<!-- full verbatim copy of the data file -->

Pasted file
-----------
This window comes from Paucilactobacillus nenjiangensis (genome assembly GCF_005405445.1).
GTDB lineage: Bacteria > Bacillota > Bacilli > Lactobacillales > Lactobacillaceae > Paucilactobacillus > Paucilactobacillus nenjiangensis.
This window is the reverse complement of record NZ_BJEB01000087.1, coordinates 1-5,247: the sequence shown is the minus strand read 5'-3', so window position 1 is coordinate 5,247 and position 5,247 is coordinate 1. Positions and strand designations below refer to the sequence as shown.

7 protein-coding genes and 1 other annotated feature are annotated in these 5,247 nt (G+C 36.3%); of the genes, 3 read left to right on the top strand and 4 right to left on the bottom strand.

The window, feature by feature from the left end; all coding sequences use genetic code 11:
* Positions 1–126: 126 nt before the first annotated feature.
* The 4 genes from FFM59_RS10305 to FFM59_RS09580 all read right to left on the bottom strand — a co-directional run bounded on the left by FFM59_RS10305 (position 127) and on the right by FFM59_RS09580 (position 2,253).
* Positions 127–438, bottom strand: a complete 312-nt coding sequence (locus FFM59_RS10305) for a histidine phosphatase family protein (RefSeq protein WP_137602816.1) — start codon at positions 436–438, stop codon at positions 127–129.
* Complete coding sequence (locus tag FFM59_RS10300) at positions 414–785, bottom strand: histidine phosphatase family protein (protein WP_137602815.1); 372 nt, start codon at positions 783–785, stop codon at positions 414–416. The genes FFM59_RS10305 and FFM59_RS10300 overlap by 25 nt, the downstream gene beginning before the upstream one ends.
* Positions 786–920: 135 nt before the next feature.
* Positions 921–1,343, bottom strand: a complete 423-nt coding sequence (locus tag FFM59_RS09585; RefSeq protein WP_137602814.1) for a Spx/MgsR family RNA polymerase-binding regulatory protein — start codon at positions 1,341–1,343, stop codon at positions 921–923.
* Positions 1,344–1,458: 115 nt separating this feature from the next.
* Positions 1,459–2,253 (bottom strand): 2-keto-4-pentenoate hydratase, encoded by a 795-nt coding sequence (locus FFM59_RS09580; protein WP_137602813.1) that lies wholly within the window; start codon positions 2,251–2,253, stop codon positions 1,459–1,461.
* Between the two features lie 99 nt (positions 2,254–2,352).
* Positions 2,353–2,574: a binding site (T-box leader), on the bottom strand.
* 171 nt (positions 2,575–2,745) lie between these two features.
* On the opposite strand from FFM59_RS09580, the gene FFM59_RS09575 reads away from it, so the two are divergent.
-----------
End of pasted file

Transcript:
This window comes from Paucilactobacillus nenjiangensis (genome assembly GCF_005405445.1).
GTDB lineage: Bacteria > Bacillota > Bacilli > Lactobacillales > Lactobacillaceae > Paucilactobacillus > Paucilactobacillus nenjiangensis.
This window is the reverse complement of record NZ_BJEB01000087.1, coordinates 1-5,247: the sequence shown is the minus strand read 5'-3', so window position 1 is coordinate 5,247 and position 5,247 is coordinate 1. Positions and strand designations below refer to the sequence as shown.

7 protein-coding genes and 1 other annotated feature are annotated in these 5,247 nt (G+C 36.3%); of the genes, 3 read left to right on the top strand and 4 right to left on the bottom strand.

The window, feature by feature from the left end; all coding sequences use genetic code 11:
* Positions 1–126: 126 nt before the first annotated feature.
* The 4 genes from FFM59_RS10305 to FFM59_RS09580 all read right to left on the bottom strand — a co-directional run bounded on the left by FFM59_RS10305 (position 127) and on the right by FFM59_RS09580 (position 2,253).
* Positions 127–438, bottom strand: a complete 312-nt coding sequence (locus FFM59_RS10305) for a histidine phosphatase family protein (RefSeq protein WP_137602816.1) — start codon at positions 436–438, stop codon at positions 127–129.
* Complete coding sequence (locus tag FFM59_RS10300) at positions 414–785, bottom strand: histidine phosphatase family protein (protein WP_137602815.1); 372 nt, start codon at positions 783–785, stop codon at positions 414–416. The genes FFM59_RS10305 and FFM59_RS10300 overlap by 25 nt, the downstream gene beginning before the upstream one ends.
* Positions 786–920: 135 nt before the next feature.
* Positions 921–1,343, bottom strand: a complete 423-nt coding sequence (locus tag FFM59_RS09585; RefSeq protein WP_137602814.1) for a Spx/MgsR family RNA polymerase-binding regulatory protein — start codon at positions 1,341–1,343, stop codon at positions 921–923.
* Positions 1,344–1,458: 115 nt separating this feature from the next.
* Positions 1,459–2,253 (bottom strand): 2-keto-4-pentenoate hydratase, encoded by a 795-nt coding sequence (locus FFM59_RS09580; protein WP_137602813.1) that lies wholly within the window; start codon positions 2,251–2,253, stop codon positions 1,459–1,461.
* Between the two features lie 99 nt (positions 2,254–2,352).
* Positions 2,353–2,574: a binding site (T-box leader), on the bottom strand.
* 171 nt (positions 2,575–2,745) lie between these two features.
* On the opposite strand from FFM59_RS09580, the gene FFM59_RS09575 reads away from it, so the two are divergent.